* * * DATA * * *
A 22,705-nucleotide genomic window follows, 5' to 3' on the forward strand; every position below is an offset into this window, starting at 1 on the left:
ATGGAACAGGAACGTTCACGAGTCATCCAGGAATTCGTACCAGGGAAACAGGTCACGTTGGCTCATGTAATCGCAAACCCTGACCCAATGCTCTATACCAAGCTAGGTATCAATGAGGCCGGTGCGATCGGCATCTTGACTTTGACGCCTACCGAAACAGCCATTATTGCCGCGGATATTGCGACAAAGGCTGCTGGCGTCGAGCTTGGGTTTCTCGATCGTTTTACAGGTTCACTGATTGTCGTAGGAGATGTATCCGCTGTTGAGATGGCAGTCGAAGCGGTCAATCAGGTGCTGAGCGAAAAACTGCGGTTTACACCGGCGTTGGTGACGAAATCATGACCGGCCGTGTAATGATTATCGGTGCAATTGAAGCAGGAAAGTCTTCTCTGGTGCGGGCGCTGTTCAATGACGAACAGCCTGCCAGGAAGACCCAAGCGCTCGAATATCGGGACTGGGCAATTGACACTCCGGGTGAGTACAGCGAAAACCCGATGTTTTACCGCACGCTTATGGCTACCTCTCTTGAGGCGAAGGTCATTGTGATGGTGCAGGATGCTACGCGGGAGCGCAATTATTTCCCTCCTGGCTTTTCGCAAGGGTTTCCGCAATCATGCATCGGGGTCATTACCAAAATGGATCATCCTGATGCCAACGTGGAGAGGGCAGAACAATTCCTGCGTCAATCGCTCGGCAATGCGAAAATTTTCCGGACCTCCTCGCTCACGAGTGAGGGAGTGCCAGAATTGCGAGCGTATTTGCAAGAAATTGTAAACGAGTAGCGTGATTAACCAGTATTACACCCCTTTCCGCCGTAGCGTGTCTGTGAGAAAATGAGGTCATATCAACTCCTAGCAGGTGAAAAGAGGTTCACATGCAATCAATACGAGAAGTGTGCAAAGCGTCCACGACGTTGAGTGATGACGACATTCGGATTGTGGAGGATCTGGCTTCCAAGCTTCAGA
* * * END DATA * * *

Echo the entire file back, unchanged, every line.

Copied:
A 22,705-nucleotide genomic window follows, 5' to 3' on the forward strand; every position below is an offset into this window, starting at 1 on the left:
ATGGAACAGGAACGTTCACGAGTCATCCAGGAATTCGTACCAGGGAAACAGGTCACGTTGGCTCATGTAATCGCAAACCCTGACCCAATGCTCTATACCAAGCTAGGTATCAATGAGGCCGGTGCGATCGGCATCTTGACTTTGACGCCTACCGAAACAGCCATTATTGCCGCGGATATTGCGACAAAGGCTGCTGGCGTCGAGCTTGGGTTTCTCGATCGTTTTACAGGTTCACTGATTGTCGTAGGAGATGTATCCGCTGTTGAGATGGCAGTCGAAGCGGTCAATCAGGTGCTGAGCGAAAAACTGCGGTTTACACCGGCGTTGGTGACGAAATCATGACCGGCCGTGTAATGATTATCGGTGCAATTGAAGCAGGAAAGTCTTCTCTGGTGCGGGCGCTGTTCAATGACGAACAGCCTGCCAGGAAGACCCAAGCGCTCGAATATCGGGACTGGGCAATTGACACTCCGGGTGAGTACAGCGAAAACCCGATGTTTTACCGCACGCTTATGGCTACCTCTCTTGAGGCGAAGGTCATTGTGATGGTGCAGGATGCTACGCGGGAGCGCAATTATTTCCCTCCTGGCTTTTCGCAAGGGTTTCCGCAATCATGCATCGGGGTCATTACCAAAATGGATCATCCTGATGCCAACGTGGAGAGGGCAGAACAATTCCTGCGTCAATCGCTCGGCAATGCGAAAATTTTCCGGACCTCCTCGCTCACGAGTGAGGGAGTGCCAGAATTGCGAGCGTATTTGCAAGAAATTGTAAACGAGTAGCGTGATTAACCAGTATTACACCCCTTTCCGCCGTAGCGTGTCTGTGAGAAAATGAGGTCATATCAACTCCTAGCAGGTGAAAAGAGGTTCACATGCAATCAATACGAGAAGTGTGCAAAGCGTCCACGACGTTGAGTGATGACGACATTCGGATTGTGGAGGATCTGGCTTCCAAGCTTCAGA